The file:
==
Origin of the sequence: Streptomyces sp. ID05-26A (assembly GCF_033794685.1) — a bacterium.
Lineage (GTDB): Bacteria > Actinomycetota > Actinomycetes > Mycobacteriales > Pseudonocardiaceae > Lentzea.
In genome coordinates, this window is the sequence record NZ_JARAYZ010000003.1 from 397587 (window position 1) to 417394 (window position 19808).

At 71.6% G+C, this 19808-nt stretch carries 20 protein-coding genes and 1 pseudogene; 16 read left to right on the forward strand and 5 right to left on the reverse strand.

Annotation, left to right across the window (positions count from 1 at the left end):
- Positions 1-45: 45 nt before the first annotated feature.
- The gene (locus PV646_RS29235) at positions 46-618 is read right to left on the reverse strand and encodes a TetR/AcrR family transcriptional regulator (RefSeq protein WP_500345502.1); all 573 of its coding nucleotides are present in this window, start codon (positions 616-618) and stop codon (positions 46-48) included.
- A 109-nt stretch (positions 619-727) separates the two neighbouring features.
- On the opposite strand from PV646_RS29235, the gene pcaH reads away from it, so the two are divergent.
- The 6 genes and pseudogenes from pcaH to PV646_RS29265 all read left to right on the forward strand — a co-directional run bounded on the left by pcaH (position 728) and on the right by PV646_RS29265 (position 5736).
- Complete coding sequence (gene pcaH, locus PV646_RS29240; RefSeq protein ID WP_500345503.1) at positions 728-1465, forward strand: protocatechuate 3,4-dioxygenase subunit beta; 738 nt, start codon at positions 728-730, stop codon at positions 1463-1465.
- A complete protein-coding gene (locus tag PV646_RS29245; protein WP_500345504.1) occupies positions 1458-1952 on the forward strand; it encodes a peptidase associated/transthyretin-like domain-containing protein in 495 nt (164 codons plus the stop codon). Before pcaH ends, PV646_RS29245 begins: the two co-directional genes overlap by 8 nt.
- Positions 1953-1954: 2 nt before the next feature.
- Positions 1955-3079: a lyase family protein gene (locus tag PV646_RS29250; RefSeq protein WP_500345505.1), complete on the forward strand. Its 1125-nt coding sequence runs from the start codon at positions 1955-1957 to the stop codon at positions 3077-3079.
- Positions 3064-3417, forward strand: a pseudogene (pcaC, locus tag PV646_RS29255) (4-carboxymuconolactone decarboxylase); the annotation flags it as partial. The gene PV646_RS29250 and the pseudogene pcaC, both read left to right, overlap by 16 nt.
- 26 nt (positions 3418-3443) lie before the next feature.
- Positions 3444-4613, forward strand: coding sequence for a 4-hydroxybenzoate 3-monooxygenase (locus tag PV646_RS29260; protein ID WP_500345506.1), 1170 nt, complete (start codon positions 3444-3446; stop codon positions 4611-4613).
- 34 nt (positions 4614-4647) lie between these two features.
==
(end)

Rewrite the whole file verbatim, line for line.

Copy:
Origin of the sequence: Streptomyces sp. ID05-26A (assembly GCF_033794685.1) — a bacterium.
Lineage (GTDB): Bacteria > Actinomycetota > Actinomycetes > Mycobacteriales > Pseudonocardiaceae > Lentzea.
In genome coordinates, this window is the sequence record NZ_JARAYZ010000003.1 from 397587 (window position 1) to 417394 (window position 19808).

At 71.6% G+C, this 19808-nt stretch carries 20 protein-coding genes and 1 pseudogene; 16 read left to right on the forward strand and 5 right to left on the reverse strand.

Annotation, left to right across the window (positions count from 1 at the left end):
- Positions 1-45: 45 nt before the first annotated feature.
- The gene (locus PV646_RS29235) at positions 46-618 is read right to left on the reverse strand and encodes a TetR/AcrR family transcriptional regulator (RefSeq protein WP_500345502.1); all 573 of its coding nucleotides are present in this window, start codon (positions 616-618) and stop codon (positions 46-48) included.
- A 109-nt stretch (positions 619-727) separates the two neighbouring features.
- On the opposite strand from PV646_RS29235, the gene pcaH reads away from it, so the two are divergent.
- The 6 genes and pseudogenes from pcaH to PV646_RS29265 all read left to right on the forward strand — a co-directional run bounded on the left by pcaH (position 728) and on the right by PV646_RS29265 (position 5736).
- Complete coding sequence (gene pcaH, locus PV646_RS29240; RefSeq protein ID WP_500345503.1) at positions 728-1465, forward strand: protocatechuate 3,4-dioxygenase subunit beta; 738 nt, start codon at positions 728-730, stop codon at positions 1463-1465.
- A complete protein-coding gene (locus tag PV646_RS29245; protein WP_500345504.1) occupies positions 1458-1952 on the forward strand; it encodes a peptidase associated/transthyretin-like domain-containing protein in 495 nt (164 codons plus the stop codon). Before pcaH ends, PV646_RS29245 begins: the two co-directional genes overlap by 8 nt.
- Positions 1953-1954: 2 nt before the next feature.
- Positions 1955-3079: a lyase family protein gene (locus tag PV646_RS29250; RefSeq protein WP_500345505.1), complete on the forward strand. Its 1125-nt coding sequence runs from the start codon at positions 1955-1957 to the stop codon at positions 3077-3079.
- Positions 3064-3417, forward strand: a pseudogene (pcaC, locus tag PV646_RS29255) (4-carboxymuconolactone decarboxylase); the annotation flags it as partial. The gene PV646_RS29250 and the pseudogene pcaC, both read left to right, overlap by 16 nt.
- 26 nt (positions 3418-3443) lie before the next feature.
- Positions 3444-4613, forward strand: coding sequence for a 4-hydroxybenzoate 3-monooxygenase (locus tag PV646_RS29260; protein ID WP_500345506.1), 1170 nt, complete (start codon positions 3444-3446; stop codon positions 4611-4613).
- 34 nt (positions 4614-4647) lie between these two features.